Why are morality and laws out of step? The powerful are not part of our community

The fundamental problem is that our laws are built on authority, not community. The powerful have convinced us that they can be the only source of accountability, of safety, and of justice. But who watches the watchmen?

First, who even gets to be watchmen? Who makes up this class of powerful people? Well, they’re generally people who were already powerful. As the saying goes, you gotta spend money to make money. People who inherit wealth overwhelmingly make up the group of wealthy people in a given community. Running for city council costs more than most of us could ever afford to pay – which ensures that those wealthy business owners control the levers of power and minimum-wage workers don’t. Those same wealthy people define the minimum wage. They also make the laws that the judges enforce. You have to have a law degree to become a judge, which costs far too much money and is exceedingly difficult to obtain if you are not able to study day and night (for example, if you have a job in addition to your schoolwork). Exclusive private schools like Harvard Law also give preferential treatment to family members of alumni, which again provides historically wealthy families a way to renew their wealth. Hell, even clergy these days are often required to complete years of expensive education and underpaid apprenticeships at struggling churches. Our moral and religious leaders are filtered not for their piousness or wisdom, but for their wealth. And, should they complete this expensive gauntlet, they are rewarded handsomely at great cost to their congregation, many of whom may be exceedingly poor.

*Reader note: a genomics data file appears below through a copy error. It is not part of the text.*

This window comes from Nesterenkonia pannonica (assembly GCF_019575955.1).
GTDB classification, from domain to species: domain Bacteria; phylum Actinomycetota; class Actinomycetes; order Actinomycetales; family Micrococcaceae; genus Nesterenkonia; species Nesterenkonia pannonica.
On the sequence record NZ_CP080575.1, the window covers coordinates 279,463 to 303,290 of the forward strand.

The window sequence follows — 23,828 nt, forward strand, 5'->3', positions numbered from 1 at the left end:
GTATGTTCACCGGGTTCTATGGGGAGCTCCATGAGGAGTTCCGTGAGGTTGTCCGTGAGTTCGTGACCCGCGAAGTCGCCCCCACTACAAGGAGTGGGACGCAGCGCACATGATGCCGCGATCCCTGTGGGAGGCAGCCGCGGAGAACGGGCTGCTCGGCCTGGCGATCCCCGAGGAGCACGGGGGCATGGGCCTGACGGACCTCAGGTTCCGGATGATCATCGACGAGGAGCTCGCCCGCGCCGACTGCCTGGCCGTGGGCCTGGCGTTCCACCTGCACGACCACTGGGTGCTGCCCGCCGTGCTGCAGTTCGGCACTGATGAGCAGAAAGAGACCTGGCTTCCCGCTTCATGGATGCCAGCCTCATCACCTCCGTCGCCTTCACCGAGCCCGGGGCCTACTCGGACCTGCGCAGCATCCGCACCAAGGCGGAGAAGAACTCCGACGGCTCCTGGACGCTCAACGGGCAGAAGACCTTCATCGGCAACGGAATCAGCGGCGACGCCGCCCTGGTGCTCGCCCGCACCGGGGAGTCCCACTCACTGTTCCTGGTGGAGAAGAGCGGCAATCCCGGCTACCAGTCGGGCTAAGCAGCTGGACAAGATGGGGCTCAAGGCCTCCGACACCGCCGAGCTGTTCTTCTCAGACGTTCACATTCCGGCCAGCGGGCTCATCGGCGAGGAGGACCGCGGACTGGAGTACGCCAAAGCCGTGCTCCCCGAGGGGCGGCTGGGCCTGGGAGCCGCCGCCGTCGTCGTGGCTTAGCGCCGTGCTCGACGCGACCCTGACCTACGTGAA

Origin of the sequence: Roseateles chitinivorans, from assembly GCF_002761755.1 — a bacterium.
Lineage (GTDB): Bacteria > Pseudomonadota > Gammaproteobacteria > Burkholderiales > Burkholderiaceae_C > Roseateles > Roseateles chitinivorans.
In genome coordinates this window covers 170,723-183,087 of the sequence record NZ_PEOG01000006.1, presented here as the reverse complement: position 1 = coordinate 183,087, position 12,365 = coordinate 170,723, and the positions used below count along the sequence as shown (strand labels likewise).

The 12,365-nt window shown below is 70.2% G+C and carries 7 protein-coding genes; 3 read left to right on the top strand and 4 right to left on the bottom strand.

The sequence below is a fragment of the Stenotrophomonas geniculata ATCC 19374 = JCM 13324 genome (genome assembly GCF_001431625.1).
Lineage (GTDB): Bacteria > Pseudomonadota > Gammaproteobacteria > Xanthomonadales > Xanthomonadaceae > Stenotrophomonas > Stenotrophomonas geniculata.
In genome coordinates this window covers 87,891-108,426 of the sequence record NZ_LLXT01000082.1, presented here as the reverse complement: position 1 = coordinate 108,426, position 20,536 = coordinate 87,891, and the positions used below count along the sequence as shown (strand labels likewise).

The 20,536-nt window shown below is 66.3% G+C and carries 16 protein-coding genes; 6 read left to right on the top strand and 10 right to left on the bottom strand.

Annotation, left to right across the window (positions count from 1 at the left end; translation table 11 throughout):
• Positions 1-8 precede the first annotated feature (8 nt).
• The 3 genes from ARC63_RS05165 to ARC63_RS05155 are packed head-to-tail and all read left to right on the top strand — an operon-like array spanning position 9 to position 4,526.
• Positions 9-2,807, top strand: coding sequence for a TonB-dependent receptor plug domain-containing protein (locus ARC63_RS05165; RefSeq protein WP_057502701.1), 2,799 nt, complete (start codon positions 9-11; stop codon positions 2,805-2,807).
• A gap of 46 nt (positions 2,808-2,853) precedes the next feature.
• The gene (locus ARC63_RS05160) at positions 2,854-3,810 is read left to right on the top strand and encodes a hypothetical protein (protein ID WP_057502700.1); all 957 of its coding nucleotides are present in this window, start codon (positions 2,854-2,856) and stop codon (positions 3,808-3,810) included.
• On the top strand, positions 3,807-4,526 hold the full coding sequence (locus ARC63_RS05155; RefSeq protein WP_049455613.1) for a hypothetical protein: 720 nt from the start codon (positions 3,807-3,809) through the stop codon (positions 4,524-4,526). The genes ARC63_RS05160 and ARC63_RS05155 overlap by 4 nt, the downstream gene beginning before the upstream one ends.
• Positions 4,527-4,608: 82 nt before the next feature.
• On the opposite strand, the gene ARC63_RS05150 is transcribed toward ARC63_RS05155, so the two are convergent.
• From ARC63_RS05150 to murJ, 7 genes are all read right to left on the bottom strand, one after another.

This creates a system where the powerful exist in a stable class, isolated from the rest of us. They don’t use the buses – they cluster together in gated communities outside of the city and commute in. They support each other in their pursuit of power by donating to the campaigns of their wealthy and powerful friends. They are accountable only to each other, and they all share one interest in common: staying exactly where they are. The laws, which they themselves write, warp around that one interest, morality be damned.

What is to be done?

We need to turn away from the laws and turn towards our communities. This can be done in ways small and large. Obviously don’t endanger yourself, but where it’s possible you should strive to resolve conflict outside of the legal system. Instead of calling in a noise complaint to the police, go talk to your neighbors. If a kid is causing trouble in your neighborhood, sit him down and figure out what’s going on – AND THEN SUPPORT THEM. That person is a human with needs too, and if their needs conflict with yours then try to find an outlet or solution that is beneficial for everybody. Do unto them as you would want done unto you. In short, allow empathy steer your moral compass, not laws.